Once again, someone has said it much more eloquently than I could. A stanza in country singer Jason Isbell’s song Something More Than Free goes like this:
“I don’t think on why I’m here or where it hurts,
I’m just lucky to have the work.
Sunday morning I’m too tired to go to church.
But I thank God for the work, I thank God for the work.”
Bruce. Definitely one of your best.
Once again, your wisdom is so refreshing.
The continued stream of uninvited emails that I am receiving, from folks that I have never heard of, offering their assistance,( which is really an excuse to sell me something), is incredibly annoying.
Thank you Bruce for your terrific words, articles and inspirations. I would like to share one of mine. These words were given to me from a women I had known for many years. She suffered many loses in her life. When I asked her how she managed to always be smiling even though life had been very tough for her. Her answer : I am not where I want to be, but I am grateful for where I am. Last year I read something that you wrote, it was very powerful. I did not remember that I had read it in one of your blogs, I didn’t remember how it got into my head. I repeated it to some people that really needed to hear those words. It made a difference in their lives. “Make your scar your star” Thank you.
Excellent! Right on point. Thank you.
What I particularly love about your blogs for the past few weeks is that they are right on point yet so comfortable. You give us great insight without being preachy. The message is accessible and valuable. And I absolutely love the idea that we are in the same storm but different boats. That could be said for all of life, right? We’re all here on the planet but taking different paths. It is our responsibility to understand the paths of others. Thanks, buddy.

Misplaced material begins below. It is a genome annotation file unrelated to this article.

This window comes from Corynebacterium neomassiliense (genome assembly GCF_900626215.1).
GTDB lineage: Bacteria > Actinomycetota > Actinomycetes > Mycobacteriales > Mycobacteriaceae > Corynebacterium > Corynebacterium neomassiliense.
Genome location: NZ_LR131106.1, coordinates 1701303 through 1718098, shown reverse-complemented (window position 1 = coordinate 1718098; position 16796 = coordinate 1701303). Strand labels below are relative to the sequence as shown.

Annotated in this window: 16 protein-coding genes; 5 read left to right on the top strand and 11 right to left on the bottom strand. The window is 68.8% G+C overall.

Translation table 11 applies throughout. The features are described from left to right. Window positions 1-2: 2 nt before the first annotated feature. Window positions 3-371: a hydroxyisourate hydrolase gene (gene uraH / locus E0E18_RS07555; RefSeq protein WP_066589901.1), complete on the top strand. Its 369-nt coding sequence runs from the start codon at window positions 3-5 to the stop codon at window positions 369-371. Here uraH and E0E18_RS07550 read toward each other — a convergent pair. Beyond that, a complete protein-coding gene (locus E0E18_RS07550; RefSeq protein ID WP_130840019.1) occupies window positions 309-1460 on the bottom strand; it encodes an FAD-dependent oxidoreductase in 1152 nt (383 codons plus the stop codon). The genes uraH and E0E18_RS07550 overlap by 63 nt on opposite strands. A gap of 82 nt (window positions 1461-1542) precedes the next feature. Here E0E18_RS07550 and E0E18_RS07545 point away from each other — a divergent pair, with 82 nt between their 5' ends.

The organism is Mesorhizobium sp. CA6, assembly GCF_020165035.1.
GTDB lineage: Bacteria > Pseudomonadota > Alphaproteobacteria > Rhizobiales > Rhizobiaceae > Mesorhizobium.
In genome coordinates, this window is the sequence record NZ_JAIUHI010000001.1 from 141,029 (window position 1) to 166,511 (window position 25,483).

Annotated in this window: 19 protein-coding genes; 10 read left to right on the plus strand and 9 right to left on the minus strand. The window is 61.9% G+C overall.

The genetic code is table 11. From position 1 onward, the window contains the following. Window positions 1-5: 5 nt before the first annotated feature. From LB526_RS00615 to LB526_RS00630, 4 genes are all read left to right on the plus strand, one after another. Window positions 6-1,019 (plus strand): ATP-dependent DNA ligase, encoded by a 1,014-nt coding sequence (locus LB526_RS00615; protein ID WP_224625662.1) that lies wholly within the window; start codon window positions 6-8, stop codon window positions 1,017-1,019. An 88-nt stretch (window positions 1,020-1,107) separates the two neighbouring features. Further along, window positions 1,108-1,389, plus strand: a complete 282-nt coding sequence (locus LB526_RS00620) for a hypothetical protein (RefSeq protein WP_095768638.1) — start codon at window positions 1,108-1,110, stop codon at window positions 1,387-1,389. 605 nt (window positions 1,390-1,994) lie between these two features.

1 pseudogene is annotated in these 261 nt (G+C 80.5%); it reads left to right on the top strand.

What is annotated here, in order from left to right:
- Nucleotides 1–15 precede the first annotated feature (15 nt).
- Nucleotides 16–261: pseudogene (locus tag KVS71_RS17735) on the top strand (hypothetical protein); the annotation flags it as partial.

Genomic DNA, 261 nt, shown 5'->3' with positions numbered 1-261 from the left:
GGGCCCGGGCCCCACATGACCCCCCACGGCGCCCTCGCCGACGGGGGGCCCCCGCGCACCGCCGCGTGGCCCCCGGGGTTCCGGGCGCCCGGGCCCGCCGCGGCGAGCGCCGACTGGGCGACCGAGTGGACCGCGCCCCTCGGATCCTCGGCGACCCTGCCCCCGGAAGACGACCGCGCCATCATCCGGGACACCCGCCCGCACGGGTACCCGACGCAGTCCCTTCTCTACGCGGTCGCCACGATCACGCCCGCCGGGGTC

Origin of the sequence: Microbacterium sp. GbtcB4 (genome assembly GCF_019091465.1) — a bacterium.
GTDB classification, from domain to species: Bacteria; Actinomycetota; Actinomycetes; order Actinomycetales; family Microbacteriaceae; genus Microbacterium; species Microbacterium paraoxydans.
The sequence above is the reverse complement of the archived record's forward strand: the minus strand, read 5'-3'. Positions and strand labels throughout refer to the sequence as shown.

This was perfectly said and much appreciated at a time like this.
We all get affected differently by the storm and for some it might regress progress and for others it might pull them into a different shore out of necessity.
This is my favorite post I’ve read all quarantine. Beautifully said. Also – Thank You for practicing what you preach! Your phone call the other day, out of the blue, helped me shift a few things I hadn’t thought about or seen – and I’ve even changed some things on the web site, and working on more of what we discussed. You’re a good man, and I appreciate you and this post.
Did you say you have a new book coming out? I learned a lot from _All About Them._ Can’t wait to see the new one. Can you give us any inside intel on the topic?
This is the most profound thing I have read about how we “all” are doing once the COVID-19 crisis began. We are in the same storm but not in the same boat. BOOM. Thank. you for sharing this concept and also sharing from YOUR life in illustrating it. I will be forwarding this to my family and posting on my FB page!
This is such a great piece on communications and how we can all do it better,